The UN Headquarters in New York hosts a number of ocean-related gatherings, such as the Meeting of the State Parties of the UN Convention on the Law of the Sea (UNCLOS), or the Commission on the Limit of the Continental Shelf and the Ocean Conference launched in 2017. These sessions are serviced by the UN′s Division for Ocean Affairs and Law of the Sea. Among the organisations created by UNCLOS, Hamburg hosts the International Tribunal on the Law of the Sea (ITLOS), while seabed mining is the mandate of the International Seabed Authority (ISA) based in Kingston, Jamaica.

As governments remain uncertain about how to govern the seas, criminals will likely continue to smuggle people, drugs, weapons, and rare animals

On top of the aforementioned intergovernmental organisations and treaties, there are also numerous ocean initiatives organised by individual countries, such as the Our Ocean Conference that was the brainchild of the former US Secretary of State John Kerry. Civil society has also become organised on the topic of ocean affairs, such as the Global Ocean Commission that was established as a partnership between the Pew Charitable Trust, Sommerville College and the University of Oxford.

Under this complicated array of international organisations, a research vessel conducting a seabed mining survey is likely to have comply with rules of ISA, IHO, IMO, and possibly even IOC. And yet for issues of basic safety and environmental sustainability these organisations have not been effective at coalescing to confront threats to our oceans. For example, these organisations have not been able to deal with the pollution caused by the staggering emission of sulphur oxides (SOX) by cruise liners around Europe, which produced ten times more SOX than the whole of 260mn cars in Europe in 2017.

In the meantime, as governments remain uncertain about how to govern the seas, criminals will likely continue to smuggle people, drugs, weapons, and rare animals, and IUU Fishing will likely continue to be rampant. The FAO will likely say that crimes are not within its mandate and the UNODC may argue that fisheries are not their responsibilities. Interpol can liaise but it is not an international organisation with a mandate to create global norms to be implemented globally.

Meanwhile the UN Security Council may create new international laws, such as sanctions, but it will remain absent on the issue of transnational crimes in fisheries. The World Trade Organization (WTO), on the other hand, does little to help as it contributes to the IUUF issue through fisheries subsidy. This has led to 26mn tonnes of fish being lost to IUUF.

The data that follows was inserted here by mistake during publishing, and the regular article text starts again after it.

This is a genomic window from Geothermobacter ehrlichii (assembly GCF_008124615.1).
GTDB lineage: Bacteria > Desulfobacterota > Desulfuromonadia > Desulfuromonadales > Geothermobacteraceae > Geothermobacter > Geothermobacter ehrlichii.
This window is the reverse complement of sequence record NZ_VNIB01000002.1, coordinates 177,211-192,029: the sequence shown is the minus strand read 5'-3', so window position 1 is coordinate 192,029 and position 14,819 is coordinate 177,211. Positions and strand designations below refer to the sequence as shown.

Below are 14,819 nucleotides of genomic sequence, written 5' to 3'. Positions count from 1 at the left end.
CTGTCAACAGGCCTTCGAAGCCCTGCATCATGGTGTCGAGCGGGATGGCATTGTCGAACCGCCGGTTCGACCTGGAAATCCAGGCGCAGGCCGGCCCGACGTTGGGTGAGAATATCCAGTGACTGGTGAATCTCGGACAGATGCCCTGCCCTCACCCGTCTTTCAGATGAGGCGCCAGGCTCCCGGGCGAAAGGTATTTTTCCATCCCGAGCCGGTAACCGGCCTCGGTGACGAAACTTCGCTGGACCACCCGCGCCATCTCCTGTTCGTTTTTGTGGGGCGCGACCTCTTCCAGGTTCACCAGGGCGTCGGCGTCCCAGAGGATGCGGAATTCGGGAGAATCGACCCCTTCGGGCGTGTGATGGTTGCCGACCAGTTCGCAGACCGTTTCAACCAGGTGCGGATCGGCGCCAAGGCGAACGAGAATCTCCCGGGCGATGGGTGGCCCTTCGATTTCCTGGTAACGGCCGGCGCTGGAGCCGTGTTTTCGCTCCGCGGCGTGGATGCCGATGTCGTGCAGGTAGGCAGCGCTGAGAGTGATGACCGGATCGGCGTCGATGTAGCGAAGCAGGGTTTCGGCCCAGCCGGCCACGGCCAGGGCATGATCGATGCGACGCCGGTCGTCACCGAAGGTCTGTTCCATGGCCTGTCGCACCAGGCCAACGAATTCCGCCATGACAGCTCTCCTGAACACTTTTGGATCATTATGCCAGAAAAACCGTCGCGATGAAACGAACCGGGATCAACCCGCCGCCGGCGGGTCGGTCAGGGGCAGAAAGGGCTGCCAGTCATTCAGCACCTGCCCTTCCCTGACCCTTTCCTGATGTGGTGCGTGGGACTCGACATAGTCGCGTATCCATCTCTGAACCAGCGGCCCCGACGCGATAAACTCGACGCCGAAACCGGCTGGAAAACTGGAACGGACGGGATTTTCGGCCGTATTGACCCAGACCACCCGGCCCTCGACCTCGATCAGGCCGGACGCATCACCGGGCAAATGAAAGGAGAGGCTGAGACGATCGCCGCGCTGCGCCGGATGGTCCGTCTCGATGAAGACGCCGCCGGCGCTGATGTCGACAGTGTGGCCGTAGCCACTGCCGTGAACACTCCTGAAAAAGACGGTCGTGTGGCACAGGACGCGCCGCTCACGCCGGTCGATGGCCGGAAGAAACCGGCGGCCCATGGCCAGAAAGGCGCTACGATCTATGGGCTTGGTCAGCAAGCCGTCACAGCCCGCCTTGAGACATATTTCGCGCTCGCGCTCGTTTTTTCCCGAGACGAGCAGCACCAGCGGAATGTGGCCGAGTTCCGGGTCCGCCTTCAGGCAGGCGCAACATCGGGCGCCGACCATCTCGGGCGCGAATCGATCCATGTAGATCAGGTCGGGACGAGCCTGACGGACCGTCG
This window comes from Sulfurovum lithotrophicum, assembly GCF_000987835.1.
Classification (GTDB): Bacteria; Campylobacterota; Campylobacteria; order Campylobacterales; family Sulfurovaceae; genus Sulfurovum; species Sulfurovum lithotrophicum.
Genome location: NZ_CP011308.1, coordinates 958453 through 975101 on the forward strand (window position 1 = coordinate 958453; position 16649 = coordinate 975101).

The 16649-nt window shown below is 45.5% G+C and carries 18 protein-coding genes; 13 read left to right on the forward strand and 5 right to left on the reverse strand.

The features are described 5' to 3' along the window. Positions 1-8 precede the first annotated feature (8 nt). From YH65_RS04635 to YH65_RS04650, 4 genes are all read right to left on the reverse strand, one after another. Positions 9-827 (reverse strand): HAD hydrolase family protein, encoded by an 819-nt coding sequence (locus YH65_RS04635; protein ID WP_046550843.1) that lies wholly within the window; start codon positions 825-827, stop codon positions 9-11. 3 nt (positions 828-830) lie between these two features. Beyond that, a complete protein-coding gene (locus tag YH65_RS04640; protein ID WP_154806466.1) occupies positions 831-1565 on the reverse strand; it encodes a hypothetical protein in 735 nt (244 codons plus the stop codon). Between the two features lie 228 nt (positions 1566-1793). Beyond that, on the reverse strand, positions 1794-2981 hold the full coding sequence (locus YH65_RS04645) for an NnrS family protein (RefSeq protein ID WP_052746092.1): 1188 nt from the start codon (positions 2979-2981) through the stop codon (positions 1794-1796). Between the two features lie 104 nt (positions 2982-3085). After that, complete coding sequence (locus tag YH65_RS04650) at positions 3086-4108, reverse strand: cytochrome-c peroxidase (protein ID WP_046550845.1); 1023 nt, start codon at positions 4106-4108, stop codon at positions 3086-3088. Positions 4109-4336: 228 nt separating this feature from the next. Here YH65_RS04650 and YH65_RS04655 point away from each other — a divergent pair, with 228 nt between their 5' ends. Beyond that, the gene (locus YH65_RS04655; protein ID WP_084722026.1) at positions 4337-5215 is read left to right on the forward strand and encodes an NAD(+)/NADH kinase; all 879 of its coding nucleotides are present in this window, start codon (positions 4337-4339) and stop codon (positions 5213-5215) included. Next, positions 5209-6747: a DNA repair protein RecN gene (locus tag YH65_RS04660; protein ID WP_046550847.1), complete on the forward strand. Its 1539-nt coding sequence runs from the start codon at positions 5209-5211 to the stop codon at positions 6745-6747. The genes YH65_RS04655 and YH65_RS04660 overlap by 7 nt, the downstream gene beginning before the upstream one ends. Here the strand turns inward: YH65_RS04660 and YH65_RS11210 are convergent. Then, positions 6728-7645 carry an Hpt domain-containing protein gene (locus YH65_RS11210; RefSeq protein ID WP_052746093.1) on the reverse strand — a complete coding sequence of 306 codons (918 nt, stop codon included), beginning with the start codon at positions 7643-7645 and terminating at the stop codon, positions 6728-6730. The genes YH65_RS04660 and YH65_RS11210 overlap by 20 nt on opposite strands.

One of the most significant flaws in the global governance of the seas is the lack of available information

Pressures against our oceans are mounting: temperatures are increasing, ocean levels are rising, coasts are retreating, coral reefs are dying, fish are disappearing, plastics and pollution are overwhelming, large hurricanes are appearing more frequently, mangrove forests are declining, coastal populations are migrating, and countries are disappearing. All the while, environmental threats have not eliminated – indeed they may have even exacerbated – more traditional geopolitical concerns like piracy or state conflicts at sea.

Given all of these challenges, we need a comprehensive and integrated approach on ocean governance that encompasses all oceanic and coastal matters. Unfortunately, the prospect of this happening is rather disconcerting. The UN Secretary-General in his annual ocean report elaborated that “ … the ability of the international community to strengthen international cooperation and coordination and adopt comprehensive and integrated approaches regarding oceans remains a significant challenge.” The report went further by concluding that “Despite the progress made by the international community to address challenges facing the oceans, the health, resilience and productivity of the oceans continues to deteriorate.”

One of the most significant flaws in the global governance of the seas is the lack of available information, specifically, the transparent and open data about the state of the oceans provided by individual countries around the world. By encouraging all countries, individually or through their own regional organisations, to publish and submit information on the state and health of their waters and coastal areas, the UN would be better equipped to assess the challenges to our oceans. Countries have already agreed to similar exercises in other areas under the Paris Agreement. Extending the self-assessment to oceans would be highly desirable, especially given the fact that the state of our oceans is deteriorating and that we, as human beings, have so far been unsuccessful in keeping our oceans healthy and secured.

Ocean governance may not have the romanticism of outer space or have a grip on public attention like calls for a space force, but it is nonetheless a crucial topic. It cannot be ignored if the international community is to address the common environmental and geopolitical challenges of our times.